India has over six lakh villages, spread out across the country. Over a quarter of these villages are not connected through all-weather roads. It is important for FMCG companies to make their products available in the hinterland if they want to take advantage of the demand there. The last-mile distribution is, however, a challenge in India. FMCG major HUL addressed it through its ‘Project Shakti’. Nestlé is available in nearly 90,000 villages, which still left a lot of villages uncovered.

The company could consider replicating the highly popular até Você door-to-door micro-distribution system that it has successfully used in Brazil. In this system, distributors and resellers from the local community sell Nestlé products in their neighbourhoods. Though Nestlé used this system in the urban markets of Brazil, a similar programme can be envisaged to reach the rural population in India.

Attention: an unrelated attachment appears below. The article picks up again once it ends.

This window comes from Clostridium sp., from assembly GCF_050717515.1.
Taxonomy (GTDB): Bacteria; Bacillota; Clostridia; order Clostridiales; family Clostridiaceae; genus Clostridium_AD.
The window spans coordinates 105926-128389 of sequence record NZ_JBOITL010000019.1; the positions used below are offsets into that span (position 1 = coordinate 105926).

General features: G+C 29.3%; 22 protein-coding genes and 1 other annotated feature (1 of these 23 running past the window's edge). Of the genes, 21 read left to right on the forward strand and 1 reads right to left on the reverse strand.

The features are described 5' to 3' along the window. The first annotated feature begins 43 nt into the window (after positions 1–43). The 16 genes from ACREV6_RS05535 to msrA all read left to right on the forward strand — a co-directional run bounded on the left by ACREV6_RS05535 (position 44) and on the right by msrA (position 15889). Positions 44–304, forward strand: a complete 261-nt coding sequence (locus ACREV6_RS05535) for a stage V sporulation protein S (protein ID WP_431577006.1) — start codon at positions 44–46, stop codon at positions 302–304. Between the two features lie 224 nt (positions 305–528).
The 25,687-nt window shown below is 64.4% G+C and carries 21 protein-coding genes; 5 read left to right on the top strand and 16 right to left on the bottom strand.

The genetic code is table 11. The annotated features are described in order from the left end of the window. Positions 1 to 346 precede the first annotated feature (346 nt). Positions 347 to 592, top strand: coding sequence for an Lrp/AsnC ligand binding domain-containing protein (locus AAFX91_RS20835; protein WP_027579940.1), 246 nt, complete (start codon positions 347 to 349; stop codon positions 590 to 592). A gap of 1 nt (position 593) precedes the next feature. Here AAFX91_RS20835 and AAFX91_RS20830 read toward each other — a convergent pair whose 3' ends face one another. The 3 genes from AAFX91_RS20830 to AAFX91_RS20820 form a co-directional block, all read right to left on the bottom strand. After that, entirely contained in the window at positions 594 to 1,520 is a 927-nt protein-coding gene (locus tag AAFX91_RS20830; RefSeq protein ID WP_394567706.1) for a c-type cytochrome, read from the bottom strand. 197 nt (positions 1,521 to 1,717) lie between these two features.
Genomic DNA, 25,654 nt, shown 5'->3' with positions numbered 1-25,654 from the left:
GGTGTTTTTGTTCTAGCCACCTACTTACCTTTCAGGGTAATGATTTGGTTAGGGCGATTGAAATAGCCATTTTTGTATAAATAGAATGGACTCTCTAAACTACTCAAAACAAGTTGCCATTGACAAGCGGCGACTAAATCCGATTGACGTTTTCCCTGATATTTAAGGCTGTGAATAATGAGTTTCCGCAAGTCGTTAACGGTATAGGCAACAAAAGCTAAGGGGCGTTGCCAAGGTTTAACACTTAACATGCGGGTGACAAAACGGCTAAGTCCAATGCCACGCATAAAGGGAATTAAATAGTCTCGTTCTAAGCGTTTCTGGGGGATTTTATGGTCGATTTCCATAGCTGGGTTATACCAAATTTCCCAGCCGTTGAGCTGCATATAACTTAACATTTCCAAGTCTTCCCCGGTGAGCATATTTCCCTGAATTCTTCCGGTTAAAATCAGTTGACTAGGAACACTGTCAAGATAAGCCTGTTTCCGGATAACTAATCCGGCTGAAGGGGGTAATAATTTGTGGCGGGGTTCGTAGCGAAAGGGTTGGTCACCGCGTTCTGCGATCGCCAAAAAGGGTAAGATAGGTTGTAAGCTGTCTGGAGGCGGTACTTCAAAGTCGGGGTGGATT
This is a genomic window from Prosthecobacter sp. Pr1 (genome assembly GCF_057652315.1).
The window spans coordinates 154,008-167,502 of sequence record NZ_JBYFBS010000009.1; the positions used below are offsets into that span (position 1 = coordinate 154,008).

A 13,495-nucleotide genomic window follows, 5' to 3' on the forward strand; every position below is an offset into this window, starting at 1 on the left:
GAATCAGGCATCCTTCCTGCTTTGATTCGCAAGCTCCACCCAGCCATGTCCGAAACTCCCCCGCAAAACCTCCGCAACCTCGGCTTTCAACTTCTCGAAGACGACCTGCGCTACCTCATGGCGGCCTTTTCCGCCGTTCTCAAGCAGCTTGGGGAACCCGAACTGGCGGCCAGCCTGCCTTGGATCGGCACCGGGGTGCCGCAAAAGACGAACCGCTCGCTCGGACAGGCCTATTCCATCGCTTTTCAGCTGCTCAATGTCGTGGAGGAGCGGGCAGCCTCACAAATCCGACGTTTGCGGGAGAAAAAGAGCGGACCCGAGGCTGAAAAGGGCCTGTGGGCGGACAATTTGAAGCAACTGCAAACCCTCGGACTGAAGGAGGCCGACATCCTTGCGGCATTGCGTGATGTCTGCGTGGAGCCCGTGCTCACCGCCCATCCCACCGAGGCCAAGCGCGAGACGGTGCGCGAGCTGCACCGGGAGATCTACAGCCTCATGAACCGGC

While literacy levels are lower in rural areas than in urban areas, growing internet adoption has made it easy to reach people and create awareness. At the same time, marketers may find it difficult to cater to the rural population as most of the advertisements in the country are urban-centric. The fact that languages and dialects change every few miles makes it important for FMCG companies like Nestlé to come up with specific programmes for the rural population.

One unique awareness-building programme started by HUL to reach consumers in the rural hinterland was a free mobile radio service called ‘Kan Khajura Tesan’. This mobile-based, on-demand entertainment initiative was launched in Bihar. Through this service, customers could listen to songs, dialogues from popular movies, jokes and poetry in Hindi and Bhojpuri by calling a particular number. These programmes were interlaced with advertisements for HUL products.

(Faria Zafar is Associate Consultant, and Indu Perepu is Research Faculty, at IBS Case Research Center, Hyderabad.)